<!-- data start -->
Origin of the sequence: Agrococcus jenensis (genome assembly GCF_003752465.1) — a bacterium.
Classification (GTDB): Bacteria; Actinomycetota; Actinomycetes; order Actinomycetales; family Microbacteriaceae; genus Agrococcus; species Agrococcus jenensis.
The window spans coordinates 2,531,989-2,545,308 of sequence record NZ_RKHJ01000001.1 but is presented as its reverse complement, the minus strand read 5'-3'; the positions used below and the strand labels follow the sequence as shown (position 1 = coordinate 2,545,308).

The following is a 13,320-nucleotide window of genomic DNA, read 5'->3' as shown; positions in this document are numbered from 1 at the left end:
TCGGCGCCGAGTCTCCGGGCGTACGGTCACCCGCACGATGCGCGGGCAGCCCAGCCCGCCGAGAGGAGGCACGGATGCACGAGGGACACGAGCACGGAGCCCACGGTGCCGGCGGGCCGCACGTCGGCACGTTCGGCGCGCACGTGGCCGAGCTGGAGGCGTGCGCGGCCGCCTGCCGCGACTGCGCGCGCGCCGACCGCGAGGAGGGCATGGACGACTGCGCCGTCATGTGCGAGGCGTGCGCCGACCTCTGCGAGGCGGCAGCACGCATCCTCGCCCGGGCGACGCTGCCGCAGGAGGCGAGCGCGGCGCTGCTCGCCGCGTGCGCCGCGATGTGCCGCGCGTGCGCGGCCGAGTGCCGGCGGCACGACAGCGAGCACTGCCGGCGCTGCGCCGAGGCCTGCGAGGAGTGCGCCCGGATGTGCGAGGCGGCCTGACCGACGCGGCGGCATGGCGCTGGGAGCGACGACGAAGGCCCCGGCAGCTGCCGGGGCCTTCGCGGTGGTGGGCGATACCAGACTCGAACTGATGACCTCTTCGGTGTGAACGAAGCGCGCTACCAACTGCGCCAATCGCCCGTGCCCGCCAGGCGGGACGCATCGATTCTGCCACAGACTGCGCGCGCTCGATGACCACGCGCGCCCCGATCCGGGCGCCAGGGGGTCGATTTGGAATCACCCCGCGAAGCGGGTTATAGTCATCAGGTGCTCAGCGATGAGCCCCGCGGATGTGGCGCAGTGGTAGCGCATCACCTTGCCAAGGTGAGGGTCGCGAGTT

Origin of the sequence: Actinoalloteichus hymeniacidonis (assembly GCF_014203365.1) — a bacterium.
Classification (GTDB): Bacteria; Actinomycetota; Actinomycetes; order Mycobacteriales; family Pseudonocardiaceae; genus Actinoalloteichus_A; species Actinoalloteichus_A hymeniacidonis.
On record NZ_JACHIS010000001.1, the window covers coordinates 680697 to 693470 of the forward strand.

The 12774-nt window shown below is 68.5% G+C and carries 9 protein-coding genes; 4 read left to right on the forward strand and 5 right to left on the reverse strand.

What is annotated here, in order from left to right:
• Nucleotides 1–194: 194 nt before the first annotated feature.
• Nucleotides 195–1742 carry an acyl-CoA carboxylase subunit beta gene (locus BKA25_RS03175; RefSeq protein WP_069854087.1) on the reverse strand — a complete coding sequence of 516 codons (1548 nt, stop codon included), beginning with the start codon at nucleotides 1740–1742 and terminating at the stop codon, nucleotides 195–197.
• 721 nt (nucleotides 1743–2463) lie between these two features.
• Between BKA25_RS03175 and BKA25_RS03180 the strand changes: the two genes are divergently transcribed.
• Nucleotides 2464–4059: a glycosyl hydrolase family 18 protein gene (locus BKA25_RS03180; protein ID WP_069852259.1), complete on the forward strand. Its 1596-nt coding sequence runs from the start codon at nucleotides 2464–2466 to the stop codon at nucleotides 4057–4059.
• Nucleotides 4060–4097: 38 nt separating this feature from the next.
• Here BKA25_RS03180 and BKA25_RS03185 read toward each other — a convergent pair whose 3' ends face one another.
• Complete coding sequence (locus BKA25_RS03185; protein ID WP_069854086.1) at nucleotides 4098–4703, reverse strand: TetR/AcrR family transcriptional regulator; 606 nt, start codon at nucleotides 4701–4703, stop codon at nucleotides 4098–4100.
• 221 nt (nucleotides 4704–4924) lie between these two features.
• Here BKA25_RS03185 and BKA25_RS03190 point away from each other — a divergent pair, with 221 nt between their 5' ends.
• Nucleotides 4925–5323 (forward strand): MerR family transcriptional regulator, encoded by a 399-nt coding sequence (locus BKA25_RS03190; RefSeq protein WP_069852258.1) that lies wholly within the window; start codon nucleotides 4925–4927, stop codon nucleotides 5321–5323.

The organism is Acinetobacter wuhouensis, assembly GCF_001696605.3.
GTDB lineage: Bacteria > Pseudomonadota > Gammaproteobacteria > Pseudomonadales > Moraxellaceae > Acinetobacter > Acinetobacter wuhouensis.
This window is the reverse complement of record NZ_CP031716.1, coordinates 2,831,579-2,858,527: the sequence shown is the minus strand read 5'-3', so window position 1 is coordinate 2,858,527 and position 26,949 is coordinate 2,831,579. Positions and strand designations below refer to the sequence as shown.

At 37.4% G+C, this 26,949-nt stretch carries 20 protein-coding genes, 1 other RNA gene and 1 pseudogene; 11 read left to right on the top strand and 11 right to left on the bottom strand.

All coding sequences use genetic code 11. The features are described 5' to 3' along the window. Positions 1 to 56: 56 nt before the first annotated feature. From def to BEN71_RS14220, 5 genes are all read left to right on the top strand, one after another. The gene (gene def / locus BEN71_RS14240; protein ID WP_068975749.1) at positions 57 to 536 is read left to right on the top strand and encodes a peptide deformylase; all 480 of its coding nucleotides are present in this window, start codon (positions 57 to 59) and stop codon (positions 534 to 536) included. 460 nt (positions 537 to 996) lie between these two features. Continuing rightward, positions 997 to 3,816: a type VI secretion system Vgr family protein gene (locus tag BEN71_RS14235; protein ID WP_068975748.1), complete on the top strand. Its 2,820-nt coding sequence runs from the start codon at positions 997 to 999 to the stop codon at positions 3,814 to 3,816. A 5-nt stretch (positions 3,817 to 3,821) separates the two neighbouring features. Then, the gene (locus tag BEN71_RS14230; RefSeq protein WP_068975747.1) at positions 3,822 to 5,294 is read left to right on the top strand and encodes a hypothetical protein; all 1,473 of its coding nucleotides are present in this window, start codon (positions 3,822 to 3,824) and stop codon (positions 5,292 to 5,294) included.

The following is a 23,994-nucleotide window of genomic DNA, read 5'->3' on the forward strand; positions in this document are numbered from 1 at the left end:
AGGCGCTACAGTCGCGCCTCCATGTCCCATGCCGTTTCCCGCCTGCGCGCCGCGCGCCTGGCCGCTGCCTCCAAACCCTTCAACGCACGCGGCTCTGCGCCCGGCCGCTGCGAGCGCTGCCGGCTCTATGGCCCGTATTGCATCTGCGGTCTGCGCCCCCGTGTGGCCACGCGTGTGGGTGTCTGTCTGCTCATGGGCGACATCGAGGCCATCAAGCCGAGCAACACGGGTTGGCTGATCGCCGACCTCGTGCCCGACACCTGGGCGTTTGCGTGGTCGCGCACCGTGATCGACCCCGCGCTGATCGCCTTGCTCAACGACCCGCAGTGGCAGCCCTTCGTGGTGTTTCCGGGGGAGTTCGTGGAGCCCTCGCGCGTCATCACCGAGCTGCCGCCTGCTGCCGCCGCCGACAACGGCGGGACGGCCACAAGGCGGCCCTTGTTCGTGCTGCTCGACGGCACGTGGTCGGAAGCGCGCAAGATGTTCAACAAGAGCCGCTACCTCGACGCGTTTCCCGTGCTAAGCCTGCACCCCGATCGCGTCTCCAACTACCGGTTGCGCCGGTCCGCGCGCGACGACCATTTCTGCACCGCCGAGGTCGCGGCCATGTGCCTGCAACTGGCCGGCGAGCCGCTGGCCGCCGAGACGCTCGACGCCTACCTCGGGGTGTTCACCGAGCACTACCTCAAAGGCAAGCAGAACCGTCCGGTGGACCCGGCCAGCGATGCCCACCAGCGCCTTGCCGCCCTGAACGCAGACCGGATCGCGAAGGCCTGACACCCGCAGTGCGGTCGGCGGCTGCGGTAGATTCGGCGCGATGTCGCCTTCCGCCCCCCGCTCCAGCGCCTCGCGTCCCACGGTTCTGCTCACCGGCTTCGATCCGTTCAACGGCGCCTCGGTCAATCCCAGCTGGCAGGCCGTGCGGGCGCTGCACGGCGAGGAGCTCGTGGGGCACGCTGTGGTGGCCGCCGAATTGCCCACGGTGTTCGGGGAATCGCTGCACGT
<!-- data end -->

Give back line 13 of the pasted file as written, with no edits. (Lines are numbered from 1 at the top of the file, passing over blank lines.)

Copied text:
• 721 nt (nucleotides 1743–2463) lie between these two features.